First of two articles on software patents

In 1997 the U.S. Patent and Trademark Office granted Amazon.com a patent for "one-click shopping"--a system that lets customers make purchases without having to go through an online checkout. The patent started a fierce debate in both the business and the technical press. Critics felt the Amazon.com patent was the poster child for everything that was wrong with software patents, charging that such patents allowed obvious applications of existing technology to be wrapped up in intellectual property monopolies.

The Amazon.com patent is no fluke. Consider the following recently issued patents:

**Method and system for solving linear systems (U.S. Patent No. 6078938)** .

**Cosine algorithm for relatively small angles (No. 6434582)** .

**Method of efficient gradient computation (No. 5886908)** .

**Methods and systems for computing singular value decompositions of matrices and low rank approximations of matrices (No. 6807536)** .

The arcane details of these patents are not relevant. What is relevant is that these patents are for purely mathematical algorithms, and for centuries prior to the 1990s, mathematics was not patentable. So how did these patents come to be granted?

By U.S. law, scientific principles may not be patented. Electromagnetism, the theory of relativity, and a menagerie of quantum particles were all discovered after the inception of the U.S. Patent and Trademark Office, now based in Alexandria, Va. Yet none of these discoveries could have received patents, because until the early 1990s it was universally agreed that mathematical algorithms were in the category of scientific principles that could not be owned by an individual.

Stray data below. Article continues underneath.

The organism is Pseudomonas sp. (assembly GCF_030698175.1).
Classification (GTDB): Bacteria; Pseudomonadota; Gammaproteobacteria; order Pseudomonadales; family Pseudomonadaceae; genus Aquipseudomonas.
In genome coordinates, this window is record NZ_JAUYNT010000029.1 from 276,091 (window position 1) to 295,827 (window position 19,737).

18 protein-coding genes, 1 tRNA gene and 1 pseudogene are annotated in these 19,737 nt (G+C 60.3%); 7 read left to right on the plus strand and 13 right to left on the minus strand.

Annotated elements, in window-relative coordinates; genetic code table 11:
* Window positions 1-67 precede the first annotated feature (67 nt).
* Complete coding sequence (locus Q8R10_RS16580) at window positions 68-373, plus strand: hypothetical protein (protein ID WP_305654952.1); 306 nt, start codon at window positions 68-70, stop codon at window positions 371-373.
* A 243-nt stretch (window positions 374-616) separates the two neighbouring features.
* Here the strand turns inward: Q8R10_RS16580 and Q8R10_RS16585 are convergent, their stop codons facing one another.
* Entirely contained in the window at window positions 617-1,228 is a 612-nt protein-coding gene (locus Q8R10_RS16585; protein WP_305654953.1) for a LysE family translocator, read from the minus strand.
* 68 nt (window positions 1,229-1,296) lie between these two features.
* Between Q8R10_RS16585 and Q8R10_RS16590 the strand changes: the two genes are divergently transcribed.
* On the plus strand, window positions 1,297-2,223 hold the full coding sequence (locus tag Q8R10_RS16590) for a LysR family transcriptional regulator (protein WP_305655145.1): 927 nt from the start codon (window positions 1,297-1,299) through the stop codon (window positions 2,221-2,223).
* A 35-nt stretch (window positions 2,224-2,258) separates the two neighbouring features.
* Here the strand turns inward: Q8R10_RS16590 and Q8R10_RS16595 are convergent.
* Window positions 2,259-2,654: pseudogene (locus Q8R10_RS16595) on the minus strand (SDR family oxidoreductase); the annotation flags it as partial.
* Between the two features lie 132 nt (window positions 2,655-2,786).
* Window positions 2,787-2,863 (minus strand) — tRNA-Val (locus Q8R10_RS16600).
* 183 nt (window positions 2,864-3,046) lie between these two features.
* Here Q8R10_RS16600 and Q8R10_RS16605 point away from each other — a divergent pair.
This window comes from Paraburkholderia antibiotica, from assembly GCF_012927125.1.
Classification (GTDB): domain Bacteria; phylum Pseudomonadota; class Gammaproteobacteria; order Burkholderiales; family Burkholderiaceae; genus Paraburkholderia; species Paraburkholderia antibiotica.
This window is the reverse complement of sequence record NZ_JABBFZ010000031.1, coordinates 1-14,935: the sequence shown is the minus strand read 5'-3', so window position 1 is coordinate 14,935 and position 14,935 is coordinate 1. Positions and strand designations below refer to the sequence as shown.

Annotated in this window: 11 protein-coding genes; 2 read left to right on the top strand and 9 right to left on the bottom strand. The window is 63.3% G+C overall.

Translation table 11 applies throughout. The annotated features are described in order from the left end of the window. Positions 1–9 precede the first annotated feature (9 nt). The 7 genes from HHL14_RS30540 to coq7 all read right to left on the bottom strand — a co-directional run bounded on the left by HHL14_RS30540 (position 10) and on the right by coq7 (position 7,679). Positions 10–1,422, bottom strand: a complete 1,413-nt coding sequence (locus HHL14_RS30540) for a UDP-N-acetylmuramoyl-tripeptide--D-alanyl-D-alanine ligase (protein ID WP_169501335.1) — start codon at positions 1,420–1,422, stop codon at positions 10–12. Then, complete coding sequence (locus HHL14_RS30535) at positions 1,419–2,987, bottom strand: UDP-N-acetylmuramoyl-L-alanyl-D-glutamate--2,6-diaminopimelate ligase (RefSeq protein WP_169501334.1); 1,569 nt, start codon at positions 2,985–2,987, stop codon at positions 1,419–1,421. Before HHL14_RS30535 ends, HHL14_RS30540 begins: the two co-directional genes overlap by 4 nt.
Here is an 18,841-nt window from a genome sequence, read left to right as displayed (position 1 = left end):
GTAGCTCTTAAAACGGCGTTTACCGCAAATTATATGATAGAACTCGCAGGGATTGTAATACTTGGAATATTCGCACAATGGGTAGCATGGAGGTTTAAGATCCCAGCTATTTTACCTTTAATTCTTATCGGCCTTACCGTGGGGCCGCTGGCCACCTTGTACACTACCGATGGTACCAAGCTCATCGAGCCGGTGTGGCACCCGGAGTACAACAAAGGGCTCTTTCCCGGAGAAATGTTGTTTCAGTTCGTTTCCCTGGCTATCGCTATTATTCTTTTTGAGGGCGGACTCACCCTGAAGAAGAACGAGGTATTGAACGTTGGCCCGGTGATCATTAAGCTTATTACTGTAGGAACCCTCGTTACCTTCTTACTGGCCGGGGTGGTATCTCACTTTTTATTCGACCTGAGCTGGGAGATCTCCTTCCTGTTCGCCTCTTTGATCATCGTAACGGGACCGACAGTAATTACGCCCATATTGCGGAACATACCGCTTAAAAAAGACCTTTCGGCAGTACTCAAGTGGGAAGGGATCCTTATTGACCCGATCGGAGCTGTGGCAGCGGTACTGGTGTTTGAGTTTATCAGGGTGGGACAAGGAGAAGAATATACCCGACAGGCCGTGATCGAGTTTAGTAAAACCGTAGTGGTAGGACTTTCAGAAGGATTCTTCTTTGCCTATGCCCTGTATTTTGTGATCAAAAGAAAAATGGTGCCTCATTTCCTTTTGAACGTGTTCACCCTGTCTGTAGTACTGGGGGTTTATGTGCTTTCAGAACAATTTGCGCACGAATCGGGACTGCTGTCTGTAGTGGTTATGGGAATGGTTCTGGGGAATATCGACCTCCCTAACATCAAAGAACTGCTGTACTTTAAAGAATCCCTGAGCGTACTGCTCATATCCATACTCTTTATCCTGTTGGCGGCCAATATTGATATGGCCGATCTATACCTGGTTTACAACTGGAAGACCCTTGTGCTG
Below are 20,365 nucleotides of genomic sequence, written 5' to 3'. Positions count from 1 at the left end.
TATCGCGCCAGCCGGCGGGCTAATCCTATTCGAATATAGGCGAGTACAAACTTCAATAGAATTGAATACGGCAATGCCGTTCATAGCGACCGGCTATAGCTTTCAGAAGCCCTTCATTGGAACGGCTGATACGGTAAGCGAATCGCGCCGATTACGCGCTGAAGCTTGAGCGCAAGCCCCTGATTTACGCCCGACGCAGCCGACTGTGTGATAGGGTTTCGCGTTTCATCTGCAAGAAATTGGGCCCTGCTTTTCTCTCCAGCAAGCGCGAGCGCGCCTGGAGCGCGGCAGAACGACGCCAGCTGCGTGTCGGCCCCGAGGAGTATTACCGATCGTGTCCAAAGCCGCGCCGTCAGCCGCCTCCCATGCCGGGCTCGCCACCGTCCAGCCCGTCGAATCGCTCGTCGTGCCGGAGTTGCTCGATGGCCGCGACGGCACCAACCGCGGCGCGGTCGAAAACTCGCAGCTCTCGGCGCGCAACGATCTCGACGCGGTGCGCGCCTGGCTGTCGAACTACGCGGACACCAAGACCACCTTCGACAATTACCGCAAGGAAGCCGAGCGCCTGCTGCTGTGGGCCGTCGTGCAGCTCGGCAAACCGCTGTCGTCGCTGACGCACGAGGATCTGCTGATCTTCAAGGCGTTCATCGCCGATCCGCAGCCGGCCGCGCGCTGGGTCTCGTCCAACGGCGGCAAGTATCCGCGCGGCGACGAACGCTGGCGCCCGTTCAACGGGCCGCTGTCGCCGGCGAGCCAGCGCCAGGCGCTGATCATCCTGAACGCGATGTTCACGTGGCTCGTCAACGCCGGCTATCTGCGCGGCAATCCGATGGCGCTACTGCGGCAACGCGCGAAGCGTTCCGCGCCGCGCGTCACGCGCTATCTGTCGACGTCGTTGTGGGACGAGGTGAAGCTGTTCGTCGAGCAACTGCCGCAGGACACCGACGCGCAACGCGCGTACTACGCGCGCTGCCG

What has changed is that mathematics has become increasingly reliant on machines. Abstract algorithms that involve inverting large matrices or calculating hundreds of coefficients in a sequence are routine today and of only limited use without physical computers to execute them.

Conversely, devices such as video drivers, network interface cards, and robot arms depend on algorithms for their operation. Because of the machine-intensiveness of modern mathematics and the math-intensiveness of modern machines, the line between mathematical algorithms and machinery is increasingly blurred. This blurring is a problem, because without a clear line delimiting what is patentable and what is not, creative entrepreneurs will eventually be able to claim sole ownership of abstract mathematical discoveries. But how do we draw a line that would ensure that mathematical algorithms are not patentable while innovative machines are?

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